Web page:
Now that you have the information and key information for a good essay answer, what is the question? Spend some time thinking from your instructor’s perspective and develop a good essay exam question that would be the prompt for you to write an essay from your brainstorming and chart developed in Steps 3 and 4.
Be sure to use the appropriate terminology and skills from the course readings and specific to the discipline of art history. For example, in introductory art history courses, students are required in their exam essays typically to compare and contrast different works demonstrating not only their learned skills of formal visual analysis, but also their ability to place works and monuments in a historical context. This means comparing works not only in terms of the differences in their formal elements, but also in terms of the socio-political, theological, regional or cultural reasons behind those differences.
Now, list on a chart those 5 main elements you’ve chosen to focus in on and compile detailed notes for each piece in relation to those elements, items or topics to expand upon in the comparison essay.
Here’s an example of a compare-and-contrast essay > using two works from the Renaissance and Neoclassicism eras: Michelangelo’s David and Antonio Canova’s Psyche Revived by Cupid’s Kiss. Notice that these two pieces were chosen because they both are considered by scholars to be representative of their time periods and that both of the artists used unconventional ideas in their depiction of the current political and social conditions of the day. It’s important that you choose two pieces that allow you to make appropriate comparisons relating to the concepts you are learning in your art history class. This is an important first step as you prepare to write an effective essay that covers multiple main issues covered in class.
The principal purpose of this assignment is to help build your skills in two of the fundamental aspects of all art historical endeavour: evocative description, and comparison of works of art. Accordingly, you should spend a good amount of time closely observing the two works you choose. About two pages of the essay are to be taken up with a description of the two works of art. In this section, you should describe them as if you were trying to convey their appearance to someone who is not able to see them. For each of the works start with the obvious: What, if anything, does it depict? Are there figures present? If so, how are they interacting with one another? If not, how are forms arranged on the surface? What colours are used? How are they arranged on the canvas? How is the paint applied? Are brushstrokes visible? If the painting is figural, how is light treated and how is pictorial space created? Is the composition balanced? The goal of all this is to put into words the experience of the visual. In all cases, do not feel that you must extol the works. The second part of the essay (2-3 pages) will be taken up in a comparison of the works. In what way are the characteristics you identified in the descriptive section different for the two works of art? Are there any similarities? What impact do the differences have on how a viewer might react to the works? I have chosen these particular pairs because they are similar in subject or type. Be aware in your comparisons that artists make formal choices when they paint or sculpt, and that these choices have an impact on how viewers respond. Discuss the means by which these works of art invite different responses. Be sure to back up your subjective analysis with reference to observable fact. I am not interested in you delving deeply into the historical context in which the two works were created. The research required for this assignment will as a consequence be limited, but you should try to relate the works to ones illustrated in the textbook, with the goal of establishing links to other works painted in the same time and geographic region. The essay should begin with an introduction that anticipates and summarises the conclusions you draw in the comparative section. This introduction should end with a thesis statement encapsulating your argument. In preparing to write this essay you may work in pairs, but under no circumstances should the writing itself be collaborative.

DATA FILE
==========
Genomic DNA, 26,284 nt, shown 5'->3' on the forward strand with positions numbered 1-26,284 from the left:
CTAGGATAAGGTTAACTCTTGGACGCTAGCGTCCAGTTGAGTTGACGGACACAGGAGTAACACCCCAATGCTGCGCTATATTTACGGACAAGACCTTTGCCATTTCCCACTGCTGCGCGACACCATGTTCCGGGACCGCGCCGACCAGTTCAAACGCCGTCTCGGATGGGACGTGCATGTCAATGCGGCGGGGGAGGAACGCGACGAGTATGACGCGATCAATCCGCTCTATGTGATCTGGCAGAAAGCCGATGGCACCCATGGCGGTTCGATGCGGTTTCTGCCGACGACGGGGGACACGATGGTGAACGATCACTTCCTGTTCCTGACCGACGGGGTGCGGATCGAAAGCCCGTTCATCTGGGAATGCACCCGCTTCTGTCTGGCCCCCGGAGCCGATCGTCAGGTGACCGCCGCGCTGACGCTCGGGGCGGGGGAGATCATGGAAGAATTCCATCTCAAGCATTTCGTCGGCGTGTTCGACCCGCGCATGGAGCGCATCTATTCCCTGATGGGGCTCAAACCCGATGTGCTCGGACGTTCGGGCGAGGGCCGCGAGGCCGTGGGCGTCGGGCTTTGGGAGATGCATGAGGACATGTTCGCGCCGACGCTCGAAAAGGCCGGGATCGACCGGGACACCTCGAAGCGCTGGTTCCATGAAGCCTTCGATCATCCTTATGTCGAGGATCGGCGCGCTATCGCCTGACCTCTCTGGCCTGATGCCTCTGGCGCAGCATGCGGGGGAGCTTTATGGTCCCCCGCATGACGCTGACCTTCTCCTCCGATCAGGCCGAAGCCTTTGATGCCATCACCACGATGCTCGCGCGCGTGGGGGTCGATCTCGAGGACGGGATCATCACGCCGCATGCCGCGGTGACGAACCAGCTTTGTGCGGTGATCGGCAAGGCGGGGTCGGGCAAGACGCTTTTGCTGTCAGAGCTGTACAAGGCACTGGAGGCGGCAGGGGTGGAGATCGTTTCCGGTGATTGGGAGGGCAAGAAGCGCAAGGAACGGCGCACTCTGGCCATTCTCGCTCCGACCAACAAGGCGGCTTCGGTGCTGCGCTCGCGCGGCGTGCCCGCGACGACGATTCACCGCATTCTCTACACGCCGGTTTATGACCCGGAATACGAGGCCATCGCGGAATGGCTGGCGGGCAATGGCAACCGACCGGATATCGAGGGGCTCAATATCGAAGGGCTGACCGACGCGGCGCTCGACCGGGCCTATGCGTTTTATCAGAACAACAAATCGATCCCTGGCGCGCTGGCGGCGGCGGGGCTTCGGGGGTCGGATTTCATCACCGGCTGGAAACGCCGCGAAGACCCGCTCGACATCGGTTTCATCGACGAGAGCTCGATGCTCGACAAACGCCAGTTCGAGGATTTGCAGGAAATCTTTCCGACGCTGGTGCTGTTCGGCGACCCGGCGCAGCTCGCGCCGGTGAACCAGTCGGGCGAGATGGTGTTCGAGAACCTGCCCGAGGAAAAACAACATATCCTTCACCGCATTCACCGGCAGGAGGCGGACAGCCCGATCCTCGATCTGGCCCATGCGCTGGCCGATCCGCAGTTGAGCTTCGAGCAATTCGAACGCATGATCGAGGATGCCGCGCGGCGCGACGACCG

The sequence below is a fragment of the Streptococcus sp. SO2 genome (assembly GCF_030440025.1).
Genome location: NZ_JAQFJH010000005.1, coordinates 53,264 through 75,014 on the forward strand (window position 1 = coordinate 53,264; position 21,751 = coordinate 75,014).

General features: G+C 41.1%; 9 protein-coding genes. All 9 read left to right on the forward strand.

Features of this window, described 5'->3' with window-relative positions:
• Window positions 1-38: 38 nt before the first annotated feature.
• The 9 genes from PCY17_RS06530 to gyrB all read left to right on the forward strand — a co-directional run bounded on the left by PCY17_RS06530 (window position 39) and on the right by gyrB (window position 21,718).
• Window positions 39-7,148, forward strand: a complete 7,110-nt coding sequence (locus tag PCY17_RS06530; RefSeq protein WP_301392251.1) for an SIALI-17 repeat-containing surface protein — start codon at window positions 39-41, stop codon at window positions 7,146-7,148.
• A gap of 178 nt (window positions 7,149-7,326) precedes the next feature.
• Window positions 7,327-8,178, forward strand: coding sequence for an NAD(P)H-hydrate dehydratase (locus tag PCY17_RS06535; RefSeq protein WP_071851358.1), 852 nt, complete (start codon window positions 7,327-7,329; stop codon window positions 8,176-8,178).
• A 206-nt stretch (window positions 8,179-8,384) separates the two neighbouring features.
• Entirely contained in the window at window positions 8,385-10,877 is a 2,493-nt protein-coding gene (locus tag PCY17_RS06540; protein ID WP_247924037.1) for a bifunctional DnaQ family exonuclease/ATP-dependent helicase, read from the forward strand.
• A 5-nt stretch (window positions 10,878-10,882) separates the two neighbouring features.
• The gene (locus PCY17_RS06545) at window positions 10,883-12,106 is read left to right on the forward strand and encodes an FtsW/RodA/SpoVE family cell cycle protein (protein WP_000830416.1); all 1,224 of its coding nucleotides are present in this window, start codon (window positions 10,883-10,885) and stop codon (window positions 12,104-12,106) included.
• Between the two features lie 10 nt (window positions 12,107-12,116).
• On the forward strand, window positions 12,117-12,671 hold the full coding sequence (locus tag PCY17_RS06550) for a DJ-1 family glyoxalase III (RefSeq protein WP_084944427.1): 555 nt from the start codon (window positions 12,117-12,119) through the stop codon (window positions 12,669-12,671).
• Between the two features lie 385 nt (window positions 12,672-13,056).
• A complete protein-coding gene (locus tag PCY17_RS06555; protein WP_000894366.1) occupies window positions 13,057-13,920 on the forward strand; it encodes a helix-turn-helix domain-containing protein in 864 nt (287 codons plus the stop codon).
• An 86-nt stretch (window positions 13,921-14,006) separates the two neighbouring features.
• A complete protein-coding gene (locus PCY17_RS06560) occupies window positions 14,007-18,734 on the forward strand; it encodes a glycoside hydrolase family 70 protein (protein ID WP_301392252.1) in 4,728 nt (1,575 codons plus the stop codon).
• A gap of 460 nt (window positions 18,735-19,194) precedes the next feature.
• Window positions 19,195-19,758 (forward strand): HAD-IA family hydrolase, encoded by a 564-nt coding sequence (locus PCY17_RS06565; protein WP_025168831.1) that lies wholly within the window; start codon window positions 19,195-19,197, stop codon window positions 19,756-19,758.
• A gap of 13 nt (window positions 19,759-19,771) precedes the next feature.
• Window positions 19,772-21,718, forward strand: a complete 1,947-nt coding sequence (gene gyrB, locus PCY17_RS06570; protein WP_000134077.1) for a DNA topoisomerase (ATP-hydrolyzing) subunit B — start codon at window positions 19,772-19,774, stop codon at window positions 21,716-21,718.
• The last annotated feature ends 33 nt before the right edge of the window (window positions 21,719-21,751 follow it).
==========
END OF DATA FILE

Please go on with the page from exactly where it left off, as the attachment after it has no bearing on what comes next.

A comparative essay asks that you compare at least two (possibly more) items. These items will differ depending on the assignment. You might be asked to compare